IN CONTRAST to the UK, the Australian Jewish community has a long tradition of maintaining a proactive approach. When prime minister John Howard, renowned for over a decade as one of Israel's greatest friends, was defeated, there was considerable concern that Australia's policy toward Israel could tilt toward the European model with its propensity to endorse moral equivalence. To the relief of the Jewish community, the new Labor Party Prime Minister Kevin Rudd unequivocally maintained his predecessor's policy of friendship to Israel. However last November, his government stunned the Jewish community by endorsing a UN resolution which went to the lengths of accusing Israel of breaching the Geneva Conventions. The Jewish community rallied and protested in a robust but responsible manner.

Subsequently, when the Gaza war erupted, the Australian government again emerged as one of Israel's few friends in the international arena and in the UN consistently justifying its right to take measures necessary to defend its citizens. This demonstrates how even a small Jewish community can have a positive impact if it is willing to stand up and be counted.

In that context, one must commend the courageous South African Jewish Board of Deputies which was not deterred from promoting the case for Israel despite the hostile environment surrounding it.

ON THE ORGANIZATIONAL level, the poor performance of the New York-based World Jewish Congress whose Plenary Assembly opens in Jerusalem today was highly disappointing. The raison d'ĂȘtre of this global Jewish body is to provide leadership and direction to the smaller Jewish communities, especially during periods of crisis. To his credit, WJC president Ronald Lauder did participate in the American Jewish Presidents Conference solidarity mission to Israel. Likewise, the European Jewish Congress, an autonomous offshoot of the WJC, did encourage its constituents to support Israel. But despite the global tsunami of anti-Semitism and its obligation to raise its voice in defense of Israel, the New York head office of the WJC has been virtually invisible over the past month.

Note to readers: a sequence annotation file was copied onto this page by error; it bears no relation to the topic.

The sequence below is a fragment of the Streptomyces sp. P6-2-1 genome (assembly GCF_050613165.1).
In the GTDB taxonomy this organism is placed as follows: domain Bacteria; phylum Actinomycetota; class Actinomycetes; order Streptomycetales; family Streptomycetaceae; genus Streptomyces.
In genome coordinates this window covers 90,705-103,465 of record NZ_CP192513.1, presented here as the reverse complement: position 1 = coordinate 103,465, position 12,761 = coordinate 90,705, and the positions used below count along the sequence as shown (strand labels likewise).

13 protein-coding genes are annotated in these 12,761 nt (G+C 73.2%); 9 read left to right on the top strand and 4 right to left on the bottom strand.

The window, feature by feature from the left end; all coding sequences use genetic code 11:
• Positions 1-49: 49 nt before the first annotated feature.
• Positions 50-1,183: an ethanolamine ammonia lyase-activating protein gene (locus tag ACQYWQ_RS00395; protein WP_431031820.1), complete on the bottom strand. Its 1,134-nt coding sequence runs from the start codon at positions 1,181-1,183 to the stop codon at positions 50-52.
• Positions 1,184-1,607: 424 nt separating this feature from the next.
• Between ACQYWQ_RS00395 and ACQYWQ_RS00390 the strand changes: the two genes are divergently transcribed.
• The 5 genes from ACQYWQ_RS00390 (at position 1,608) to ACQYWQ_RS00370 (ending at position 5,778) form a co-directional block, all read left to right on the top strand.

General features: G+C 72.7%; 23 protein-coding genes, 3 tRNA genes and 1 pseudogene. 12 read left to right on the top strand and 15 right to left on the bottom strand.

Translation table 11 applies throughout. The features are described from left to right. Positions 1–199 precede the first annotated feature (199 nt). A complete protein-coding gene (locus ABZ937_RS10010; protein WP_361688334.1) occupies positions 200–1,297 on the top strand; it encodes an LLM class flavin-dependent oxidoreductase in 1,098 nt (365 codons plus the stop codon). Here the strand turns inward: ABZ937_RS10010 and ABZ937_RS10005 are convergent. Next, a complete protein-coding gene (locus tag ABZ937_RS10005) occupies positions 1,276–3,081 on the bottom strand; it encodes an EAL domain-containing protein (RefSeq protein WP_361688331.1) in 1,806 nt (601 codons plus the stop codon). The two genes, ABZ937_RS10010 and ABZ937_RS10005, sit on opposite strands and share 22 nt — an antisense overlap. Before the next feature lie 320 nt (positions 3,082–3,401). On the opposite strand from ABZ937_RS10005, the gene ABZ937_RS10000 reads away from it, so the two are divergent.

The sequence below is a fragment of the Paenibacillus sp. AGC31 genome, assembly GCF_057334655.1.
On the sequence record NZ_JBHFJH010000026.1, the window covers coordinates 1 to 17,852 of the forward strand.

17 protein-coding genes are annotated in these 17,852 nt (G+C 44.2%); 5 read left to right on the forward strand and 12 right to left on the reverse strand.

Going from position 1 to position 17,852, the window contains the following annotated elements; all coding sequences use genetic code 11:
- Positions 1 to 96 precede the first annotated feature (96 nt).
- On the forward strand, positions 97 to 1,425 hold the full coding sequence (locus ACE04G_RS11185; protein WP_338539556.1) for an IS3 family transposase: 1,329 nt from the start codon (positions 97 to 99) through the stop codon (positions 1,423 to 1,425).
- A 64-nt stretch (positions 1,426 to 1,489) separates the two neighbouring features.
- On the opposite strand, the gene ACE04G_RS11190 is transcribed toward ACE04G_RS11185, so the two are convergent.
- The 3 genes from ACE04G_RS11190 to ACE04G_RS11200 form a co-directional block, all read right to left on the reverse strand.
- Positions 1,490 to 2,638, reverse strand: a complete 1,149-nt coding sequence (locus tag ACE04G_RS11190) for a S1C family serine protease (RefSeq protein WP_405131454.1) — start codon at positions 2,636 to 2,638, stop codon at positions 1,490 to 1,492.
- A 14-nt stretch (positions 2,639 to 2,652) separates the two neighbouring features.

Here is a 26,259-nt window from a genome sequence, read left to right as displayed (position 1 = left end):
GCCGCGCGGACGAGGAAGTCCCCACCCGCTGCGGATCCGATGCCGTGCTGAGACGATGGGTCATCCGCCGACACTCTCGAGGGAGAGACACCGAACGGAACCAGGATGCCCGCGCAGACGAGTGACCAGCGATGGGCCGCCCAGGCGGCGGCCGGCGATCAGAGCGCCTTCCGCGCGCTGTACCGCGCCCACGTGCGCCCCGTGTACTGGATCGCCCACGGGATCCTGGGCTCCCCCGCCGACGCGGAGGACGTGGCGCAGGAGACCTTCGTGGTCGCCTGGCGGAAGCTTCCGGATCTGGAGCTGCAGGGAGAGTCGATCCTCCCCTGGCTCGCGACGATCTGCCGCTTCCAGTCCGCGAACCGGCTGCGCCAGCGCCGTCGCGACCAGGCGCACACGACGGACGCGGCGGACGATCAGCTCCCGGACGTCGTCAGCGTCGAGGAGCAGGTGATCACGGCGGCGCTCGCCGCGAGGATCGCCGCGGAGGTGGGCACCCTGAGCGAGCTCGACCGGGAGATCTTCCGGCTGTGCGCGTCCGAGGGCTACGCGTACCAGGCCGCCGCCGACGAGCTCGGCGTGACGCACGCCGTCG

Their incompetence is also exemplified by the ongoing Chavez fiasco. Last year, the WJC was criticized for groveling to Venezuelan President Hugo Chavez after he had mumbled a few words about opposing anti-Semitism and signed a statement with the Argentinean and Brazilian presidents "condemning anti-Semitism and anti-Islamism." Despite being aware that Chavez remained totally committed to Iran and had been facilitating the penetration of Hizbullah into Latin America, the WJC leaders lavished him with praise and predicted that the Venezuelan ambassador previously withdrawn from Israel would soon return to Tel Aviv.

When the war against Hamas erupted, Chavez accused Israel of inflicting a "holocaust" on the Palestinians, demanded that their leaders be charged with war crimes, expelled the Israeli ambassador and called on Venezuelan Jews to dissociate themselves from Israel. The head of the local Jewish community, Avraham Benshimol, courageously defended Israel and condemned Chavez.

Following this, WJC secretary-general Michael Schneider was urged to speedily issue an appropriate statement and delete the lead story on the World Jewish Congress Web site which continued extolling the virtues of Chavez. Yet, weeks later, after Chavez had already formally severed relations with Israel and virtually every major Jewish organization had condemned the Venezuelan government, the WJC statements praising Chavez remain the lead story. Hopefully the global Jewish body will get its act together after its assembly.

If history is to be any guide, one can expect that sooner or later there will be another upheaval that will again put the Israel-Diaspora relationship to the test. One of the prime tasks of the new government following the February elections should be to resurrect the ministry of Diaspora affairs which went into cold storage after the retirement of former minister Natan Sharansky. This ministry should become an essential instrument for the strengthening of ties between Jews everywhere in peace as well as in war.

Isi Leibler
Copyright - Original materials copyright (c) by the authors.